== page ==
1. Delirium by Lauren Oliver (I liked it a lot)
Before scientists found the cure, people thought love was a good thing. They didn't understand that once love -- the deliria -- blooms in your blood, there is no escaping its hold. Things are different now. Scientists are able to eradicate love, and the governments demands that all citizens receive the cure upon turning eighteen. Lena Holoway has always looked forward to the day when she’ll be cured. A life without love is a life without pain: safe, measured, predictable, and happy. But with ninety-five days left until her treatment, Lena does the unthinkable: She falls in love.
2. Stolen by Lucy Christopher (I liked it, was pretty good)
Sixteen year old Gemma is kidnapped from Bangkok airport and taken to the Australian Outback. This wild and desolate landscape becomes almost a character in the book, so vividly is it described. Ty, her captor, is no stereotype. He is young, fit and completely gorgeous. This new life in the wilderness has been years in the planning. He loves only her, wants only her. Under the hot glare of the Australian sun, cut off from the world outside, can the force of his love make Gemma love him back? The story takes the form of a letter, written by Gemma to Ty, reflecting on those strange and disturbing months in the outback. Months when the lines between love and obsession, and love and dependency, blur until they don't exist - almost.
3. My Soul to Steal by Rachel Vincent (I really liked this one)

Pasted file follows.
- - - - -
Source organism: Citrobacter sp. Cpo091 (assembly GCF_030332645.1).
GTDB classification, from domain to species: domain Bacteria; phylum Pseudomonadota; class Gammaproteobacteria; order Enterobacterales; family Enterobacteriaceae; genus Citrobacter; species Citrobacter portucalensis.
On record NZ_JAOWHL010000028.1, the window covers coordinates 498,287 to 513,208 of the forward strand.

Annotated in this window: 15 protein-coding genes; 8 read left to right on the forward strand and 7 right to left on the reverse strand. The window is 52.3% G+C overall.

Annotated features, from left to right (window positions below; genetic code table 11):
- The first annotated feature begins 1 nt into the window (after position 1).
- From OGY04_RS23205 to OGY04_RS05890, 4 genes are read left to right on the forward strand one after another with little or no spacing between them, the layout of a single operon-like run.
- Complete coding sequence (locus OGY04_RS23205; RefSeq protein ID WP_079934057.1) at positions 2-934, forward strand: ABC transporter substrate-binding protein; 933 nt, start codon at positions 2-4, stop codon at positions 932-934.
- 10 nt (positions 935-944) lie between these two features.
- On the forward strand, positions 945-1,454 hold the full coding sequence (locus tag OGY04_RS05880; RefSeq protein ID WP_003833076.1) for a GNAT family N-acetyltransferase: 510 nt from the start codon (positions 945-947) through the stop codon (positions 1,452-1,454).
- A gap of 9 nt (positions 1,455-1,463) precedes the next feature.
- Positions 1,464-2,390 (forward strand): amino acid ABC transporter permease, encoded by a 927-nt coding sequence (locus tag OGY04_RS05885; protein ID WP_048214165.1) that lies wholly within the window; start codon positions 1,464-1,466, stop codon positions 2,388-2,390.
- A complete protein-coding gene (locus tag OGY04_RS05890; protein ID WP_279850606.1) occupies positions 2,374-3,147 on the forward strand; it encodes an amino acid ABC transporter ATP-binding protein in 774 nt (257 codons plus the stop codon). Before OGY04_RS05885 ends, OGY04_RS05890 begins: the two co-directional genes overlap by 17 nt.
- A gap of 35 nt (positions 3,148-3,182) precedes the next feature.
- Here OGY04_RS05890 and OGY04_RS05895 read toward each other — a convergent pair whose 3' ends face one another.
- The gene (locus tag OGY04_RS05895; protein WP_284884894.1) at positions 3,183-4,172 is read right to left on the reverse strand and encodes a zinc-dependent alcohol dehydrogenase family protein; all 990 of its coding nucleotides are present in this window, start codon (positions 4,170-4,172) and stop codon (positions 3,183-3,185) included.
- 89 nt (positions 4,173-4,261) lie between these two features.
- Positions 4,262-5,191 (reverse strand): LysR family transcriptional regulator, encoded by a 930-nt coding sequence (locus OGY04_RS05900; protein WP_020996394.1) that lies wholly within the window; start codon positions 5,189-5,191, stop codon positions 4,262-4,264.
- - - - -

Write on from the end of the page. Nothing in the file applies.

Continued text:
Trying to work things out with Nash—her maybe boyfriend—is hard enough for Kaylee Cavanaugh. She can't just pretend nothing happened. But "complicated" doesn't even begin to describe their relationship when his ex-girlfriend transfers to their school, determined to take Nash back. See, Sabine isn't just an ordinary girl. She's a mara, the living personification of a nightmare. She can read people's fears—and craft them into nightmares while her victims sleep. Feeding from human fear is how she survives. And Sabine isn't above scaring Kaylee and the entire school to death to get whatever—and whoever—she wants.
4. Birthmarked by Caragh M O'Brein (I liked it a lot)
After climate change, on the north shore of Unlake Superior, a dystopian world is divided between those who live inside the wall, and those, like sixteen-year-old midwife Gaia Stone, who live outside. It’s Gaia’s job to “advance” a quota of infants from poverty into the walled Enclave, until the night one agonized mother objects, and Gaia’s parents are arrested. Badly scarred since childhood, Gaia is a strong, resourceful loner who begins to question her society. As Gaia’s efforts to save her parents take her within the wall, she herself is arrested and imprisoned. Fraught with difficult moral choices and rich with intricate layers of codes, Birthmarked explores a colorful, cruel, eerily familiar world where one girl can make all the difference, and a real hero makes her own moral code.
5. The Spell Book of Listen Taylor (I like everything by this author)
The Zing family lives in a world of misguided spell books, singular poetry, and state-of-the-art surveillance equipment. They use these things to protect the Zing Family Secret one so huge it draws the family to the garden shed for meetings every Friday night. Into their world comes socially isolated middle grader Listen Taylor, whose father is dating a Zing. Enter Cath Murphy, a young teacher at the elementary school that Cassie Zing attends, suffering from a broken heart. How will the worlds of these two young woman connect? Only the reader can know!